Whether you were born and raised in New York, or you arrived with nothing but a dollar and some dreams, the city will humble you with a quickness. It’s a town that demands wits, ingenuity and fearlessness; no matter what industry you’re tying to break into. In order to make it here, you have to be a doer and a hustler, or else, opportunities will simply pass you by. I’ve lived in NYC for seven years now, and the hustle mentality is something I’m still learning every day.
VH1’s latest original film, “The Breaks,” is a movie that suggests that the grind in this town is nothing new. It’s a story about passion and the things that can break you before you even get started.
Set in the summer of 1990, Seith Mann’s “The Breaks” follows three 20-somethings – Nikki Jones, David Aaron and DeeVee – who are all scrambling after their dreams, desperate to reach them by any means necessary. The city can be a lot to handle today, but back then, the crime-riddled streets were even grittier. Mann brilliantly captures the grey caste, graffiti, chunky gold, and most importantly, the music of the era.
Inspired by journalist Dan Charnas’ novel on hip-hop business, entitled “The Big Payback,” we meet Nikki Jones (played by Afton Williamson), a recent grad, who turns down a scholarship to Harvard Law School in order to hustle her way into a internship at Fouray Entertainment, a big shot entertainment company. Williamson’s performance as Nikki is brilliant, and, quite frankly, she carried much of the film on her shoulders. Despite the naysayers and the sexism that continually permeates the hip-hop music business, Nikki’s quick thinking and sharp tongue keep the men—and women—around her in check. Some of the best lines in the film spill out of her mouth, instantly inciting laughter from the audience. And yet, the most brilliant thing about her character is the fact that you never quite know who she is, or if you even like her by the end of the film.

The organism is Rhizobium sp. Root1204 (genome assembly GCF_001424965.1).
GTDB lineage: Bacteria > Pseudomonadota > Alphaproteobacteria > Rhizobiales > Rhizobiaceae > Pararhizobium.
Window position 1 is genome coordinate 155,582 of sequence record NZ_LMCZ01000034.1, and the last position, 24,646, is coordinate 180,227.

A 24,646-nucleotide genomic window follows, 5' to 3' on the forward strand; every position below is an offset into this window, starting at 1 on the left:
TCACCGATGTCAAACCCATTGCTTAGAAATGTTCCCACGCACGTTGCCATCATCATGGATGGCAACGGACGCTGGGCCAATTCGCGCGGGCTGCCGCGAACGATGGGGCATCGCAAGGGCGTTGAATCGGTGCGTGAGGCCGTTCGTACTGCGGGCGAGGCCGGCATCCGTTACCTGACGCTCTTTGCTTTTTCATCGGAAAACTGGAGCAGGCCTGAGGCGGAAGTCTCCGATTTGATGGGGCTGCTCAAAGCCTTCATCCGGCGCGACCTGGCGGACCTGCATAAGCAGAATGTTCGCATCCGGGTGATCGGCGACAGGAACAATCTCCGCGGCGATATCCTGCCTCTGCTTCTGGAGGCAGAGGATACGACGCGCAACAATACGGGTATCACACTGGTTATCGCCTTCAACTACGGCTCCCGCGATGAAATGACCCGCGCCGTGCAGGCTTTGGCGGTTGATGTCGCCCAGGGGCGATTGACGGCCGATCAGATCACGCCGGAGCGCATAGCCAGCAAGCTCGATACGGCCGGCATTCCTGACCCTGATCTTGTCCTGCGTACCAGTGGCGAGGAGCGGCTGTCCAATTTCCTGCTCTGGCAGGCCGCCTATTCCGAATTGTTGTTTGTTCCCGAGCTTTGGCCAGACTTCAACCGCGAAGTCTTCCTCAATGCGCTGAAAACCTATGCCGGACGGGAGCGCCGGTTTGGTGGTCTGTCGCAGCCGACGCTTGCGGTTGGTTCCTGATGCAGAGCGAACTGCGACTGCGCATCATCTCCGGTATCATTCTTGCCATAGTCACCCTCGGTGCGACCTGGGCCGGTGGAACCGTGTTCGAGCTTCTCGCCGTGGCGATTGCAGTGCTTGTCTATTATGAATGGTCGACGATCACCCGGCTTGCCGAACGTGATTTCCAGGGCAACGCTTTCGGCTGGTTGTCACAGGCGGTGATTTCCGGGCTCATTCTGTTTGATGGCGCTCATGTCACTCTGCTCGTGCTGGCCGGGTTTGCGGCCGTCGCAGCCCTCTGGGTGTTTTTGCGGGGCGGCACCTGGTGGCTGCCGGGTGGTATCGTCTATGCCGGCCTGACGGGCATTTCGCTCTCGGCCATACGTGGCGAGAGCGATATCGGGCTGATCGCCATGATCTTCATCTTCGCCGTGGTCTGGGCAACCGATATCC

With barely a coin to her name when she arrives in the city, Nikki shacks up with her boo-thang, David Aaron (played by David Call) — the son of a legendary record executive who refuses to live in his father’s shadow. (Despite the fact that he and Nikki are living in his daddy’s apartment rent-free.) Though David’s path is different from Nikki’s, it’s one that many millennials will be able to relate to, especially when it comes to pushing back against the “old” way of doing things. Nikki and David’s love of hip-hop came at a time when many old-time executives didn’t expect hip-hop music to last another five years. This is particularly difficult when your boss is as icky and velvety as Russell Hornsby’s portrayal of DJ Sampson.
“The Breaks” also reunites “The Wire” alums, Mack Wilds and Wood Harris. Wilds stars as DeeVee, a college dropout and aspiring producer who returns to his childhood home at the Fort Greene Housing Projects in Brooklyn, in search of the next dope MC. On the other hand, Wood Harris, in a role that is somewhat reminiscent of his days as drug Kingpin Avon Barksdale, plays Barry Fouray— Fouray Entertainment’s founder. As Nikki struggles to find her footing at the company, she discovers that Barry just might be more infatuated with the limelight then his actual day-to-day business.
As I tend to be when it comes to made-for-TV films, I was skeptical when I first heard about “The Breaks”, but I was glad to be proven wrong. With classic ‘90s hits like A Tribe Called Quest’s “Bonnita Applebum”, Bel Biv Devoe’s “Poison,” and Johnny Gill’s “My My My” sprinkled though this love-letter to hip-hop and dreams, VH1’s third foray into original films is their best effort yet.
“The Breaks” is hilarious, well acted, and speaks not only to 20-somethings, but to anyone who ever had a dream, and did everything in their power to try and achieve it. After all, as one character says in the film, “… business rewards hustlers.”
“The Breaks” premieres tonight, Monday, January 4 at 9PM ET/PT on VH1.
*** Aramide A Tinubu has her Master’s in Film Studies from Columbia University. She wrote her thesis on Black Girlhood and Parental Loss in Contemporary Black American Cinema. She’s a cinephile, bookworm, blogger, and NYU + Columbia University alum. You can read her blog at http://www.chocolategirlinthecity.com/ or tweet her @midnightrami